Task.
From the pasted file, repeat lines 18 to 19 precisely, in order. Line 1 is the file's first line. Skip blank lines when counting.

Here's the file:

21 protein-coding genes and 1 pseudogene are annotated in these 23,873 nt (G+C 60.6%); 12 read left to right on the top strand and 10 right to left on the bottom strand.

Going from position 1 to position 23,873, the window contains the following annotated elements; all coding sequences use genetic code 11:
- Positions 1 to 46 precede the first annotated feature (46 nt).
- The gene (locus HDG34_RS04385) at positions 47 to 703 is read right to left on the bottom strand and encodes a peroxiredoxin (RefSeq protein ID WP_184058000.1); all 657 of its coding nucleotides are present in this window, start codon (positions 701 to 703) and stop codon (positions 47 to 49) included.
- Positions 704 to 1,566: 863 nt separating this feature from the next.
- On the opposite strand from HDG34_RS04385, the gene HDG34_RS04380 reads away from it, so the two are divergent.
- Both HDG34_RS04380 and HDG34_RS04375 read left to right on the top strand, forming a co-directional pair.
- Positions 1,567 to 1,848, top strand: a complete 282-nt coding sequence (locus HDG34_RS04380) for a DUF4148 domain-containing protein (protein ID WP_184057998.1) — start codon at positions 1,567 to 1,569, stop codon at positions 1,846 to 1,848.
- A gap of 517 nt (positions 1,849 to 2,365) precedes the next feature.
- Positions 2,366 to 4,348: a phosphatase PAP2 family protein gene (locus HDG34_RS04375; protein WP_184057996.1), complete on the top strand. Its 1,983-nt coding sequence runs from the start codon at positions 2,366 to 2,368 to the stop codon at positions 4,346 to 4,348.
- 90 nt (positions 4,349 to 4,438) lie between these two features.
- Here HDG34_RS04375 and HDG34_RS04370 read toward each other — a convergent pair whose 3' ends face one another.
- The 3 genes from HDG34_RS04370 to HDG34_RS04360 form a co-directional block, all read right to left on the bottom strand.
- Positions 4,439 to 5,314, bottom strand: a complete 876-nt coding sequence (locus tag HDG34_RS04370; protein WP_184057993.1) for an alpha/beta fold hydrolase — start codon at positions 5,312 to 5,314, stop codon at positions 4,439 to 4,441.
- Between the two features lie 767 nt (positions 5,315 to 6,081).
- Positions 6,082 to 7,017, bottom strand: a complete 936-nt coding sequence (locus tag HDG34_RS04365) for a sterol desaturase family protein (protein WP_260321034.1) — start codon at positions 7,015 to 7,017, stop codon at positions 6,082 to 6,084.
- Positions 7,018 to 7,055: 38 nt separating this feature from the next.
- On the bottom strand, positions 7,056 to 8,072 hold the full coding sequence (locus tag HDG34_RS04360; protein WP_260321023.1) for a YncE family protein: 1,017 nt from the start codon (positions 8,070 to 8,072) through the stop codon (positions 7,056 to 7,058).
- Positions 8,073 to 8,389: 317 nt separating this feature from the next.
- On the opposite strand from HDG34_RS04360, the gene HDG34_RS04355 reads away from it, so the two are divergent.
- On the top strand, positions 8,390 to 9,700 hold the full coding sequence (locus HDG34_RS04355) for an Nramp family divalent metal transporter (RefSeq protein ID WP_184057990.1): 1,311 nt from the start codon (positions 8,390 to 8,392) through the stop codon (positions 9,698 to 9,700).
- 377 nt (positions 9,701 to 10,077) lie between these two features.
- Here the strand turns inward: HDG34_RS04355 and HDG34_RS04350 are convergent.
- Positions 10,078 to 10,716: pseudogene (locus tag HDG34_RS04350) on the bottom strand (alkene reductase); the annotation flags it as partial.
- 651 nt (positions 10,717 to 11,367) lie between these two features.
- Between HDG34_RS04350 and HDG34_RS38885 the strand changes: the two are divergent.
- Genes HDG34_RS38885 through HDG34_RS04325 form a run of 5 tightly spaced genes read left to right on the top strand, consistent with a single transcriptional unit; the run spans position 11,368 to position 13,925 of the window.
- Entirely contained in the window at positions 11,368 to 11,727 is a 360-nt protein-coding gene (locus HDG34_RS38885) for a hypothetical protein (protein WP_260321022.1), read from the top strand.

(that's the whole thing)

- On the bottom strand, positions 7,056 to 8,072 hold the full coding sequence (locus tag HDG34_RS04360; protein WP_260321023.1) for a YncE family protein: 1,017 nt from the start codon (positions 8,070 to 8,072) through the stop codon (positions 7,056 to 7,058).
- Positions 8,073 to 8,389: 317 nt separating this feature from the next.